Music Monday: Old TV Theme Songs

Is there anything that transports us back to our younger days more than heading to YouTube and listening to the theme songs of the now-comically-dated TV shows we used to watch? (If there is, don’t tell us — we’re feeling ancient over here.) Here are some of our favorites.

Evan DeSimone

The Buffy the Vampire Slayer theme song starts off shrouded in ominous darkness and then explodes into energizing power chords. Could there be a better metaphor for my life? I think not! In reality my teen years were probably a lot more Dawson’s Creek but I don’t spend my time writing things for the internet just so I can NOT engage in a little revisionist history. The first few chords of this song almost immediately send me back to my high school days, when my Watcher Mr. Giles told me the chosen one, the slayer, destined to stand against the vampire, the demons, and the forces of evil. Wait … no … that might be a little too revisionist.

In all honesty, Buffy is the first pop culture artifact that I can remember really bonding with other people my age over. I spent part of my childhood overseas and as a consequence I missed out on some of the major cultural touchstones of my generation. There were no Ninja Turtles or pro-wrestling for me. Buffy was the first time I remember being in sync with my peer group, at least in terms of television. Also it’s a totally rad theme song. Add it to your workout playlist, you’ll thank me later.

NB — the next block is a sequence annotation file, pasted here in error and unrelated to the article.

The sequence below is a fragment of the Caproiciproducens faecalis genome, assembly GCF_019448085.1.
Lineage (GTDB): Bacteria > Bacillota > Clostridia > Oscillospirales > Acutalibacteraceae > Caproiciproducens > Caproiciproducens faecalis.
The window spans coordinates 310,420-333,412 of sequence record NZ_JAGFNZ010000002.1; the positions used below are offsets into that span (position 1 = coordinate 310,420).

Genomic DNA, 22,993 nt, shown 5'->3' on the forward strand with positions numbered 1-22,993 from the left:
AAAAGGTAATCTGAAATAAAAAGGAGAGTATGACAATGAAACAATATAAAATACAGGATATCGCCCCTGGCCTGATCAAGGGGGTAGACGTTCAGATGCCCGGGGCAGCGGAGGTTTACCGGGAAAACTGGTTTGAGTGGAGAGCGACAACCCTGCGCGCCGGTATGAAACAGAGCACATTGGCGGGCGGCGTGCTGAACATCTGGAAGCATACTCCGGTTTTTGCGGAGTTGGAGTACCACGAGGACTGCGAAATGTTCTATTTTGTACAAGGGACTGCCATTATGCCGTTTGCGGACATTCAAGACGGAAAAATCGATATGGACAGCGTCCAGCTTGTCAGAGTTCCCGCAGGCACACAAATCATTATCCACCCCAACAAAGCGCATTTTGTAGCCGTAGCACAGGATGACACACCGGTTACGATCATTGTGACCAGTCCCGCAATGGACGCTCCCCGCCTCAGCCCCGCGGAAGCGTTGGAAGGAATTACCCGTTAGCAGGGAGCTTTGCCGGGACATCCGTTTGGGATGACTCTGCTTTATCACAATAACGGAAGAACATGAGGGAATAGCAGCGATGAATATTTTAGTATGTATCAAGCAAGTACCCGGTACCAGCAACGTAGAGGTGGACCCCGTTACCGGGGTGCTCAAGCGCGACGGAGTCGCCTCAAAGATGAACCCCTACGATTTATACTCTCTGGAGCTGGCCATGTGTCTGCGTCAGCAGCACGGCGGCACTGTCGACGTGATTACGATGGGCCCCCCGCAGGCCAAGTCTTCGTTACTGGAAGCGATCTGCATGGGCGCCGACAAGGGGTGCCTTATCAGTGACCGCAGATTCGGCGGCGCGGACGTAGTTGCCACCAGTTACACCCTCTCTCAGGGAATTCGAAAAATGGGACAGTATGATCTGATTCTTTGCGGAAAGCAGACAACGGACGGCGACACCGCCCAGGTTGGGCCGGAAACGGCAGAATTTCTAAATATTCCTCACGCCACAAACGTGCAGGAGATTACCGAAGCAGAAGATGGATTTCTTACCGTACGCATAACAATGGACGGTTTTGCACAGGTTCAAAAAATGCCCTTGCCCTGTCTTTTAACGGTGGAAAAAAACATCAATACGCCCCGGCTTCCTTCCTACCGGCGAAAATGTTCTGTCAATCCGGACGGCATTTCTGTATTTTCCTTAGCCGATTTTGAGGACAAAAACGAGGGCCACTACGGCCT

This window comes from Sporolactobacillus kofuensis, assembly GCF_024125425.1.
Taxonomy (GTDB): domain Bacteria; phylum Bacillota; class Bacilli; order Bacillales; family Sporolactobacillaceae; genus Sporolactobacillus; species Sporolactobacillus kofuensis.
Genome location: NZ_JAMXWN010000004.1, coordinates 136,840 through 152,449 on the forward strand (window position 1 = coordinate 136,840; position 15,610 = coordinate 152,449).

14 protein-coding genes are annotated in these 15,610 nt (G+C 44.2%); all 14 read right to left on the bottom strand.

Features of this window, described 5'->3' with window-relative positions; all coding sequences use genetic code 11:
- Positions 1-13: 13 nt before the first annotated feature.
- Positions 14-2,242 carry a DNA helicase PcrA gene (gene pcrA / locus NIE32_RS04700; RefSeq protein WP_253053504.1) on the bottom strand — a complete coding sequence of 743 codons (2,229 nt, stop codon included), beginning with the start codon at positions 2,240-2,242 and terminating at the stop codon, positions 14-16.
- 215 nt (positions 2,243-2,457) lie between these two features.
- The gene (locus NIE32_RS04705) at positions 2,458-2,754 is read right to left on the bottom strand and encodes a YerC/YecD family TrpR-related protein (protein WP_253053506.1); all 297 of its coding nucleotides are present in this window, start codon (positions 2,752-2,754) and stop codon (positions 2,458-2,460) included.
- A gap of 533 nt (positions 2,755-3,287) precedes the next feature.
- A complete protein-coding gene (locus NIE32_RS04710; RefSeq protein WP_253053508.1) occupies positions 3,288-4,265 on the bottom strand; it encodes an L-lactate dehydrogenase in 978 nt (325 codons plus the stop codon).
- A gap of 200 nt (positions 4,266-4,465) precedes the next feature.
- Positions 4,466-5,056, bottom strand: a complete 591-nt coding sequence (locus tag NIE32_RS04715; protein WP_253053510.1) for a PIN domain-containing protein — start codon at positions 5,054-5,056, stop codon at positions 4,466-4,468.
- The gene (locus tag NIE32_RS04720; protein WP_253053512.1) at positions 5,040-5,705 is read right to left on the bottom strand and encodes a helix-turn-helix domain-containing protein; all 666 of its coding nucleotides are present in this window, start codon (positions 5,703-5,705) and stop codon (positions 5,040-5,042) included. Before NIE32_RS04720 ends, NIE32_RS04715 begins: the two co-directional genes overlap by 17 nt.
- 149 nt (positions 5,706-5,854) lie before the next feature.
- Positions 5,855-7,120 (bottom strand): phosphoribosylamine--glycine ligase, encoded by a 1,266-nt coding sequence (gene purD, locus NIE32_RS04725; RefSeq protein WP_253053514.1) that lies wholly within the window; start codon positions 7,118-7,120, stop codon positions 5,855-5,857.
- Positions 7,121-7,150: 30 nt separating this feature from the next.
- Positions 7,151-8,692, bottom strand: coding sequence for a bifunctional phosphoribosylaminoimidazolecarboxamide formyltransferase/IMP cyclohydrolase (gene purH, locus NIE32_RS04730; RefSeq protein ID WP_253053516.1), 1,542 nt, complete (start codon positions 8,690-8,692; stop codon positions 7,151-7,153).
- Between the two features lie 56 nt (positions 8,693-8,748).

Christine Linnell

dadadadadadada DAAAAAA, ba-DA DAAAAA, BA BA DAAA DA DA DADA BA DA DAAAAAA

… sorry, what were we doing?

Jeff Klima

It’s difficult to chose a theme for my youth because I, like many folks, had many different phases with many different songs resonating through them. I had my pie-eyed adolescence where I felt MC Hammer was the only motherf**ker who was making any sense in this godforsaken world, then there was my awkward-white-teen-blaring-gangsta-rap phase (Ice Cube knew the business!), my Aerosmith phase when I discovered masturbation and popping pimples, my brief dalliance with folk music, courtesy of Gordon Lightfoot, and, of course, the time I went insane on acid while listening to DJ Jean’s “The Launch.”

But nobody likes a grubby asshole who can’t make up his mind, so without question, I have to choose Bob Seger’s cover of “Ain’t Got No Money” as the theme of my youth. As a kid, I had this chintzy red cassette player that fit in with my denim jacket and spiked hair. And on it, I was ONLY ever playing Seger’s “Ain’t Got No Money.” Incidentally, “Old Time Rock & Roll” and “Hollywood Nights” were on that same cassette, but I didn’t give a shit about them.

I was heartbroken when my cassette player finally ate the tape (after I’d listened, rewound, listened, rewound and listened to “Ain’t Got No Money” one too many times). I thought my dad would be upset, but he wasn’t — he understood Seger like I did, I think. He even went out and got me my own copy of Bob Seger’s “Stranger In Town.” When CDs became a thing, naturally I updated. Ol’ Bob Seger isn’t the biggest fan of digital music (he refused to be on iTunes, et cetera), but that’s just Bob being Bob. A good rendition of Seger’s “Ain’t Got No Money” doesn’t exist on YouTube, so here’s “Turn the Page” — nearly as good.